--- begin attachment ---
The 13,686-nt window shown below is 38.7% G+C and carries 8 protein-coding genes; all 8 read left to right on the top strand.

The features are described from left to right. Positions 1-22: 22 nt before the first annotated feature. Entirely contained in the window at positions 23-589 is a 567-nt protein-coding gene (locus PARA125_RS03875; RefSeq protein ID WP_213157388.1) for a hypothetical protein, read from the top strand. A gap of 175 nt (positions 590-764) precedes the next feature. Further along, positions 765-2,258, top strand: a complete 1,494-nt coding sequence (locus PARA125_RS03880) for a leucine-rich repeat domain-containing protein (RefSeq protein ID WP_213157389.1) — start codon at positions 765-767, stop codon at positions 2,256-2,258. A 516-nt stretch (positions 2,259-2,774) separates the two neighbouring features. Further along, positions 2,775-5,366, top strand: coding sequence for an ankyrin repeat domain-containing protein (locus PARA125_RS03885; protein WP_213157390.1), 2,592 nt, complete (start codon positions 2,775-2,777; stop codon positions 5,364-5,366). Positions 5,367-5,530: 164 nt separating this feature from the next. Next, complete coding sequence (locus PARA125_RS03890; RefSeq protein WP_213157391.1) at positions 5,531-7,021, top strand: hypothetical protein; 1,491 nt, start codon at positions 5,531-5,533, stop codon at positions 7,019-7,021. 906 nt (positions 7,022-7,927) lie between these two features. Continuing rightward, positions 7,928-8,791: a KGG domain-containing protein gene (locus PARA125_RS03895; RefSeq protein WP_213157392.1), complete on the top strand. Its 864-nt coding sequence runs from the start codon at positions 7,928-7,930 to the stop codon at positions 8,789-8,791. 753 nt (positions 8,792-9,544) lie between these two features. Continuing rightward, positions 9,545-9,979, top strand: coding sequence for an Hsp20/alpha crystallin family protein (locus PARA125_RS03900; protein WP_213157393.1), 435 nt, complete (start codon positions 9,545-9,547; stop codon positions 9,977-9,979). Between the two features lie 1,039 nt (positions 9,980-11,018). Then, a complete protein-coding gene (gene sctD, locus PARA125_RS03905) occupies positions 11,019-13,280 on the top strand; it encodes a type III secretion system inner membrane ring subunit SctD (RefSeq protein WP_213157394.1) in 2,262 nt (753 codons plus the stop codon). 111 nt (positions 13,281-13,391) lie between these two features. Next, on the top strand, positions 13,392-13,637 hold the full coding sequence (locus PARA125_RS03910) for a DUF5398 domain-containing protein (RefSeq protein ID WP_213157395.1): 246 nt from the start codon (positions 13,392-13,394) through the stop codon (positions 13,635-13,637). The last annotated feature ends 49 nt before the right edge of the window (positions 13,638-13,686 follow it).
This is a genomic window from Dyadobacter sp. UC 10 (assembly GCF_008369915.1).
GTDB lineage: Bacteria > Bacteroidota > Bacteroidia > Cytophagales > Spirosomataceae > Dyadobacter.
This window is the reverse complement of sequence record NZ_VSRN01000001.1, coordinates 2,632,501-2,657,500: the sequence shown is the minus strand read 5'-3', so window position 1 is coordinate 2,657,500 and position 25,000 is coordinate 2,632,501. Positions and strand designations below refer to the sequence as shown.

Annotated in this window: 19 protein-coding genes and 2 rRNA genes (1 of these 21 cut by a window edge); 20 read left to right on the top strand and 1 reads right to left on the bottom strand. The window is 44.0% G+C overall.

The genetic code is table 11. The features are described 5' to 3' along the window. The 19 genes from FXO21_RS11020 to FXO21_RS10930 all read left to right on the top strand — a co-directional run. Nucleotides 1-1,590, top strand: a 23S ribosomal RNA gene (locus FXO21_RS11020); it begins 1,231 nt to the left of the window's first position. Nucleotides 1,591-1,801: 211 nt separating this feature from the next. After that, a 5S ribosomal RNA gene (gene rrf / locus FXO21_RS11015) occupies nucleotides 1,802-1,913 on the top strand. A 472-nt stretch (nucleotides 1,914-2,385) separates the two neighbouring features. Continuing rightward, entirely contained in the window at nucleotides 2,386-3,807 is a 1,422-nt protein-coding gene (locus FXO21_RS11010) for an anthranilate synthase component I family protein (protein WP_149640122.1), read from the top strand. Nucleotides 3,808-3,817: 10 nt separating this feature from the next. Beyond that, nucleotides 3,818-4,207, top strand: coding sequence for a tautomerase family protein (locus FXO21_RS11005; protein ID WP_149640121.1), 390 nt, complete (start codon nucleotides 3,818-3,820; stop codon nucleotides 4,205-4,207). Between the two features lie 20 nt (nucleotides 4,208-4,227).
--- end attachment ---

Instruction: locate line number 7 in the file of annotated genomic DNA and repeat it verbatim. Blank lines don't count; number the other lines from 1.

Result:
The genetic code is table 11. The features are described 5' to 3' along the window. The 19 genes from FXO21_RS11020 to FXO21_RS10930 all read left to right on the top strand — a co-directional run. Nucleotides 1-1,590, top strand: a 23S ribosomal RNA gene (locus FXO21_RS11020); it begins 1,231 nt to the left of the window's first position. Nucleotides 1,591-1,801: 211 nt separating this feature from the next. After that, a 5S ribosomal RNA gene (gene rrf / locus FXO21_RS11015) occupies nucleotides 1,802-1,913 on the top strand. A 472-nt stretch (nucleotides 1,914-2,385) separates the two neighbouring features. Continuing rightward, entirely contained in the window at nucleotides 2,386-3,807 is a 1,422-nt protein-coding gene (locus FXO21_RS11010) for an anthranilate synthase component I family protein (protein WP_149640122.1), read from the top strand. Nucleotides 3,808-3,817: 10 nt separating this feature from the next. Beyond that, nucleotides 3,818-4,207, top strand: coding sequence for a tautomerase family protein (locus FXO21_RS11005; protein ID WP_149640121.1), 390 nt, complete (start codon nucleotides 3,818-3,820; stop codon nucleotides 4,205-4,207). Between the two features lie 20 nt (nucleotides 4,208-4,227).